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Around the same time, on April 5, 2012, President Obama signed into law the Jump- start Our Business Startups (JOBS) Act. In contrast to the already existing crowdfunding platforms that enable individuals to raise funds as donations or in return for rewards (sim- ilar to pre-sales of new products in some cases), a key provision of the JOBS Act legalizes crowdfunding for equity by relaxing various restrictions concerning the sale of securities. 1 However, the primary purpose of the Securities Act of 1933, which is the basis for most of the regulations in question, is to protect investors. Thus, relaxing these restrictions raises the concern that crowdfunding will expose investors to risk from fraud or incompetence
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In the case of the Pebble, for example, despite disappointed and vocal funders, the holiday season came and went without a single unit shipped or even produced. Although the well-intentioned inventor posted regular updates on his progress as he sourced components from vendors around the globe and set up a production facility in China, he was not able to fill all of his crowdfunded orders until May 2013. 2 Anticipating these types of problems (and worse), the JOBS Act stipulated that equity crowdfunding required rules be set by the Securities and Exchange Commission (SEC), which were anticipated for January 2013 but are still in progress as of this writing
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These two events in April 2012, the signing of the JOBS Act and the financing of the Pebble, legislated and demonstrated an innovation in the market for early-stage finance that could have significant economic consequences. Although the years of preamble leading to these events occurred primarily outside of mainstream attention, both events, particularly the former, raised general awareness of and interest in the potential of crowdfunding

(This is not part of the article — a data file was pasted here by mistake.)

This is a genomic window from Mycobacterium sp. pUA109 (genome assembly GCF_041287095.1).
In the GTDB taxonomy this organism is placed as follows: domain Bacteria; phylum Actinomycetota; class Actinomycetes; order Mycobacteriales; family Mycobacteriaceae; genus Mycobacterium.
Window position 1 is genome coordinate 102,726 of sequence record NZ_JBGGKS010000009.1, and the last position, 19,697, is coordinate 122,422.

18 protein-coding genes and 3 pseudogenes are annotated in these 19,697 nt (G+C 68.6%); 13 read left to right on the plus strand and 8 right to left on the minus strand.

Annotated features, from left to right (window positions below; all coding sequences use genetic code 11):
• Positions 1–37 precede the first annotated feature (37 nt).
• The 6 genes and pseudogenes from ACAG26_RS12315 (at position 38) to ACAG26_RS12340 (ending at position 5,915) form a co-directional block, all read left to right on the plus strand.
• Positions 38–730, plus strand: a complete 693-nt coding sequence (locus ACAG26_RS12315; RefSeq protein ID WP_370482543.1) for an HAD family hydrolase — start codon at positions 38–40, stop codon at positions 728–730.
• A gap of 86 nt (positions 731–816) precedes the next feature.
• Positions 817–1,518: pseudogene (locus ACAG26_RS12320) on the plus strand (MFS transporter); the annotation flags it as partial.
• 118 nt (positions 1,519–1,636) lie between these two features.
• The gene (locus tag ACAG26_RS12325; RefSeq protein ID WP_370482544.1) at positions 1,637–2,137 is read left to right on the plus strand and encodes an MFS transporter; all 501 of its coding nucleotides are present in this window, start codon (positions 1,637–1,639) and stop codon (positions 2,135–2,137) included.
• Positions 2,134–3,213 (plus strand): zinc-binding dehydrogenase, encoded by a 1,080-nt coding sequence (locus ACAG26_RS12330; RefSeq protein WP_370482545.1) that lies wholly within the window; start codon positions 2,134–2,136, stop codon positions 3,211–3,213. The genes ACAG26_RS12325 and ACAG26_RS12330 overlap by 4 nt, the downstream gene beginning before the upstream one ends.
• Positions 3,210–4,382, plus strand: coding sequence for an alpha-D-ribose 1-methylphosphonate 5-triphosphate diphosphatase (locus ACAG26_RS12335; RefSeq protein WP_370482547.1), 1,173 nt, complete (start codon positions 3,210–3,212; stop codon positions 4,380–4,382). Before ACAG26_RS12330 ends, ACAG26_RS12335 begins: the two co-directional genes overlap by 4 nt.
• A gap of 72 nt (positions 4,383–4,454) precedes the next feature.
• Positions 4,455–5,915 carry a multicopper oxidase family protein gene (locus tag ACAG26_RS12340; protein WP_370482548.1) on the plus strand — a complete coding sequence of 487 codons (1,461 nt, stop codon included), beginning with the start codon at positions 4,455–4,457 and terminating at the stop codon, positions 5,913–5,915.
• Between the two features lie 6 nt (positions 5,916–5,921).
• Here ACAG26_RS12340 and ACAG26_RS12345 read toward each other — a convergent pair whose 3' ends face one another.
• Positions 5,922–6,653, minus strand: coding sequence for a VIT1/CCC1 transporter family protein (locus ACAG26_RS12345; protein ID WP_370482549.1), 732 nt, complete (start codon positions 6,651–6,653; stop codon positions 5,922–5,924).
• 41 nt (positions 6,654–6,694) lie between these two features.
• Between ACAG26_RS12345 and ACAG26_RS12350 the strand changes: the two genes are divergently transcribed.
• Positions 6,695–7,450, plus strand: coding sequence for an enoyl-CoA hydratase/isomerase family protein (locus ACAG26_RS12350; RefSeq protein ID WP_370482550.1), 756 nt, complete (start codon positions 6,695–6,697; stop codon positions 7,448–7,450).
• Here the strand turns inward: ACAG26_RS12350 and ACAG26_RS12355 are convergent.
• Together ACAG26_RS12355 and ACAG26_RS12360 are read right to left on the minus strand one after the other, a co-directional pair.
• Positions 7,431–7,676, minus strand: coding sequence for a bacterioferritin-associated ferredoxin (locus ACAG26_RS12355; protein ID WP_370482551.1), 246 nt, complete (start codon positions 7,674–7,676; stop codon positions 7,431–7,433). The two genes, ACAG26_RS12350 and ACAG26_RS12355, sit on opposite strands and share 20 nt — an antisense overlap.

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Funding is highly skewed - On the same platform, whereas 61% of all creators did not raise any money, 0.7% of them accounted for more than 73% of the funds raised between 2006 and 2009 (Agrawal, Catalini, and Goldfarb, 2011). Similarly, outcomes are highly skewed on Kickstarter, even conditioning the sample on successfully funded projects: 1% (10%) of projects account for 36% (63%) of funds (Agrawal, Catalini, and Goldfarb, 2013)
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Funding propensity increases with accumulated capital and may lead to herding - The propensity of individual funders to invest in a project increases rapidly with accumulated capital. On Sellaband, in a given week, funders were more than twice as likely to invest in creators who reached 80% of their funding goal, relative to those who had raised only 20% of it (Agrawal, Catalini, and Goldfarb, 2011). The acceleration is particularly strong towards the end of the fundraising campaign, similar to online lending platforms (Zhang and Liu, 2012), and raises concerns of herding behavior. At the same time, projects that are eventually successful might slow down in the middle of the process because of a bystander effect - a reduction in the propensity to fund by new individuals because of the perception that the target will be reached regardless (Kuppuswamy and Bayus, 2013).
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Funding follows existing agglomeration - Despite the decoupling of funding and location, funds from crowdfunding disproportionately flow to the same regions as tra- ditional sources of finance (Agrawal, Catalini, and Goldfarb, 2013), perhaps due to the location of human capital, complementary assets, and access to capital for follow-on financing